- Write – It may seem so simple, but to develop your writing style you will have to do tons/miles of writing. It is that hard and that simple. The more you write, the more you attune your brain (and soul) into developing your unique voice. Compare it to cooking or riding a bike for the first time, and the difference that practice makes.
- Listen – Listen to the flow of the story but also to your characters. Many times, characters know best. Sometimes, forcing the story will end up confusing/erasing your characters. Imagine going into another dimension while trying to stay in the present at the same time; there is conflict, and eventually, something is got to give. Listen to your characters and compromise. For example, when I set to write my first novel (Moonlit Valley), one of the main characters was imagined as being a bit nerdy, second to the female character, and a complete opposite to the character that emerged when I began to write. This character fought me from the start, to the point that I was forcing my writing. In the end, I let him be and Jeremy Sandbeck emerged. After that, it was easy to write him.
- Trust your instinct/go with your gut – In other words, listen to your Healthy Inner Voice. This is the voice that looks after you and cheers you up – the one that “feels just right.” At the same time beware of the Inner Critic – that is the archenemy of your Healthy Inner Voice, and it doesn’t feel good; it puts you down. Learn to discern them; balance the first, and ignore the second.
I honestly think that this is the best way to develop your writing style, and it is a writer’s journey.
Image via Wikipedia
Have you ever thought that what is playing while you are writing may influence your mood? Despite your writing style and your taste in music, there is a correlation between your mood and the music you are listening to at the time you are writing. It permeates the piece you are creating at a particular moment. Of course, this does not happen all the time, as a rule, but you can use music as a tool for writing.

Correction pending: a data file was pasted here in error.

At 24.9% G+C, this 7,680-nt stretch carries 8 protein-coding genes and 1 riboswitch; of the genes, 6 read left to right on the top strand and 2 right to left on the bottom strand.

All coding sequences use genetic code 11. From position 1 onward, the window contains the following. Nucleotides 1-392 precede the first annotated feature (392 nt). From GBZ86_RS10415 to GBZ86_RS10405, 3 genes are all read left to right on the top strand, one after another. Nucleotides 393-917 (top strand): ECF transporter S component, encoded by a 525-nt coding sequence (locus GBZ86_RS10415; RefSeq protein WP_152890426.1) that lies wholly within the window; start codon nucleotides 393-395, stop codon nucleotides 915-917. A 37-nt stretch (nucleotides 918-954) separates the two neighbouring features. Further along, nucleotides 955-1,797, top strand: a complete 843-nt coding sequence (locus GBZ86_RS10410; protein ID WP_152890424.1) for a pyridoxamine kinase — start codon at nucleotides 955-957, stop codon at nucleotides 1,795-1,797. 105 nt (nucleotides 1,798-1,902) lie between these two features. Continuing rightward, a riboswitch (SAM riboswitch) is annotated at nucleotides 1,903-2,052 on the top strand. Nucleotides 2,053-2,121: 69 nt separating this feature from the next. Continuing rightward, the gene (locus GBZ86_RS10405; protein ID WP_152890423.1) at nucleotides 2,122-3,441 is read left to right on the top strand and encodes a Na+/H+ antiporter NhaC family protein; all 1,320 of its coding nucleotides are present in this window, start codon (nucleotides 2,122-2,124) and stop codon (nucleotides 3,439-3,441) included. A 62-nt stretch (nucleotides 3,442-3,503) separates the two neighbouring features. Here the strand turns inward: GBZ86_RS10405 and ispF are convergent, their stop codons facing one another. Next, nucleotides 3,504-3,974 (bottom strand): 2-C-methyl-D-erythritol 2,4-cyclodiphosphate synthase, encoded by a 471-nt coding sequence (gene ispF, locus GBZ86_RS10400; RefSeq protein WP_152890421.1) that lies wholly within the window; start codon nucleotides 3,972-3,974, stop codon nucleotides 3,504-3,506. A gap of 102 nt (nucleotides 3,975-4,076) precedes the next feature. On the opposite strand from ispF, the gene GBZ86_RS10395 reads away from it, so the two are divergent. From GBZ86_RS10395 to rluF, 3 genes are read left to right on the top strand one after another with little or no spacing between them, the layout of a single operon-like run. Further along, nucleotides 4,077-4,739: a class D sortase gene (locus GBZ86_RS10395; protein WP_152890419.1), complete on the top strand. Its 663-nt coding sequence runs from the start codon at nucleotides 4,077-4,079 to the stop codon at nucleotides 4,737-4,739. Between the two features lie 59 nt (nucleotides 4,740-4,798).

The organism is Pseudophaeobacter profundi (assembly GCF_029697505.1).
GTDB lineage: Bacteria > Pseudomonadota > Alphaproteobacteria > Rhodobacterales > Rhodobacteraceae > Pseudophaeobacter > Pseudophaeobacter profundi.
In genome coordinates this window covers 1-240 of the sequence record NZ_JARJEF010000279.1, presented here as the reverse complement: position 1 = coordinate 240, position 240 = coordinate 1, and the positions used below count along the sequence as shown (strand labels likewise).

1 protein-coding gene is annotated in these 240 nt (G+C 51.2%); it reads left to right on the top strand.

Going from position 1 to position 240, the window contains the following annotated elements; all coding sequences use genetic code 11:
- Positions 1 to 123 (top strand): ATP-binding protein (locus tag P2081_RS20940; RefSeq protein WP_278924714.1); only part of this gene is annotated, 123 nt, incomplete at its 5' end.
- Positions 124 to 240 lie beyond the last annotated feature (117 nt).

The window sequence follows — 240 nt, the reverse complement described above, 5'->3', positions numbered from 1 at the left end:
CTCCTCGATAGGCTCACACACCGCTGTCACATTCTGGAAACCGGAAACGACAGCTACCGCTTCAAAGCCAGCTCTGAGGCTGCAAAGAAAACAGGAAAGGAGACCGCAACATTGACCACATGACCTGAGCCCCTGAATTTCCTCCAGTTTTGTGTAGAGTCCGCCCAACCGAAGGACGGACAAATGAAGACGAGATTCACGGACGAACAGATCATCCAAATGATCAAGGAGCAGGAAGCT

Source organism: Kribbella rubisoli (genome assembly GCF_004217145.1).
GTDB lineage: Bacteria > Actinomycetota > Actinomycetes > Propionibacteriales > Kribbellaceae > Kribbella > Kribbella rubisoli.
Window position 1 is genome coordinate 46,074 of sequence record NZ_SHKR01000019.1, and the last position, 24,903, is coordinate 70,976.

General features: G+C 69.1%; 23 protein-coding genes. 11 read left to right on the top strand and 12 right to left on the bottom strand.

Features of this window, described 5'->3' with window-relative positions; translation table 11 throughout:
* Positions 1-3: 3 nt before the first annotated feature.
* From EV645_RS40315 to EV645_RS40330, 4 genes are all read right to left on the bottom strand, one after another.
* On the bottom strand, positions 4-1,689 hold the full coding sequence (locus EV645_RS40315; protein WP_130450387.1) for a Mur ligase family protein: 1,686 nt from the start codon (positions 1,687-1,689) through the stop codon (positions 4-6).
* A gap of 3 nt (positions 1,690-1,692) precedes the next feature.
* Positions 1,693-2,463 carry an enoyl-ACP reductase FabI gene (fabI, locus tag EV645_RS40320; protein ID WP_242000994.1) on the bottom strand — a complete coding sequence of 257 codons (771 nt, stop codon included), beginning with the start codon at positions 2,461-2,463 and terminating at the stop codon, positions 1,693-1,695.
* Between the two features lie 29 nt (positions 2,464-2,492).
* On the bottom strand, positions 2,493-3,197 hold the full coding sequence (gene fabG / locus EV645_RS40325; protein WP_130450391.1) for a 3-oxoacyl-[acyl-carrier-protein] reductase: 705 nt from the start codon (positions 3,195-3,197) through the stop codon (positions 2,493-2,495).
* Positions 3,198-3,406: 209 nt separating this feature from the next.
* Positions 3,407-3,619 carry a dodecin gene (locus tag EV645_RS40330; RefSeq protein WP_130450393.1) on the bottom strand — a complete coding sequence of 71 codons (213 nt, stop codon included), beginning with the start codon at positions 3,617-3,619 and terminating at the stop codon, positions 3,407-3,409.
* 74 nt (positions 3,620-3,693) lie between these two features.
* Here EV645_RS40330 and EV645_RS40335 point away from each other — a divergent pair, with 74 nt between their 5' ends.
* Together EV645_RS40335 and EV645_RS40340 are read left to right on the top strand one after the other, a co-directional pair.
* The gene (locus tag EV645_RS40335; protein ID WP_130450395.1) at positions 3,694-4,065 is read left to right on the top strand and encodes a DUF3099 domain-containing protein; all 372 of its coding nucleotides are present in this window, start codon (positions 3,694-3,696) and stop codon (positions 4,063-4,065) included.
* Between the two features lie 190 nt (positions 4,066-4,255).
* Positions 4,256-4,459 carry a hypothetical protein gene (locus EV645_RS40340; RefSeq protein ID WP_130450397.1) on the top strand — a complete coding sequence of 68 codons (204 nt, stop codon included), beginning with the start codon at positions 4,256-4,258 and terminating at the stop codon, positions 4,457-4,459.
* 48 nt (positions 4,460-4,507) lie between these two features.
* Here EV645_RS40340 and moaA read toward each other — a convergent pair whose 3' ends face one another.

Many best-selling authors play a particular cd in the background to write a particular chapter of a book, or scene. It inspires them to create the mood in the writing. Next time you are writing a love poem, try some romantic music on the background. You will see the shift in mood. If you are writing a chapter where action takes place, play some rock or fast music.
Movie soundtracks are great too. The shift in music allows you to play with different moods. Sometimes, the best writing is done in silence, but for those moments when you need a jolt of sentiment, music does the trick. If you are stuck in a particular chapter of a novel, try listening to music according to the scene – this will help for sure.
There are many ways you can create a mood for writing; music is just a tool that you can use to shake your muse.
The Role of Music in Writing
Music can inspire you, influence you, and help your mood while writing a piece. Despite your taste in music or writing style, you can use music to create a mood in a scene or a chapter of a novel. Are you writing poetry or a Love affair? Try some romantic music. How about a dangerous scene? Try some fast hard rock. Keep your pen and your feet dancing – and your muse shaking.
Poetry and mood
I am no poet, but when the mood strikes I have to write it. I find that my mood influences my writing, sometimes, with an overflow that cannot be stopped. Sometimes, a piece will lead to another, and another, like a well with no bottom.
Music also inspires my mood. So what is playing translates into my writing. It permeates the piece. When combining both, the gates of inspiration are open, and a river of words, flow effortlessly.
You cannot depend on your mood to write. Although there are instances when your mood makes your writing flow easily, those instances are few. You must sit down and write, moody or not.
Being True to Your Writing Style
Your writing style reflects who you are. It is a picture of _____ (your name here), the writer. When you write with heart, with passion, your true style resurfaces. You can try to force someone else’s style in your writing, but ultimately, you will end up writing without heart.
A good example of an author who writes with passion is Kate DiCamillo. Although her books are for children (I happen to love some), the way she writes, appeals to adults too. Her books are magical. In an interview with Borders, she said that her book just shows up, and she knows she has to write it. If you read one of Kate DiCamillo’s stories, you will soon capture her style in the book. It is like she is there, with you, but she really isn’t.
Even that the story is told through the characters, an author’s style permeates the book, maybe because it is the deepest truth that lies within the pages. So, when you write with heart and passion, inevitably, your truth saturates the essence of the story, you become true to your style.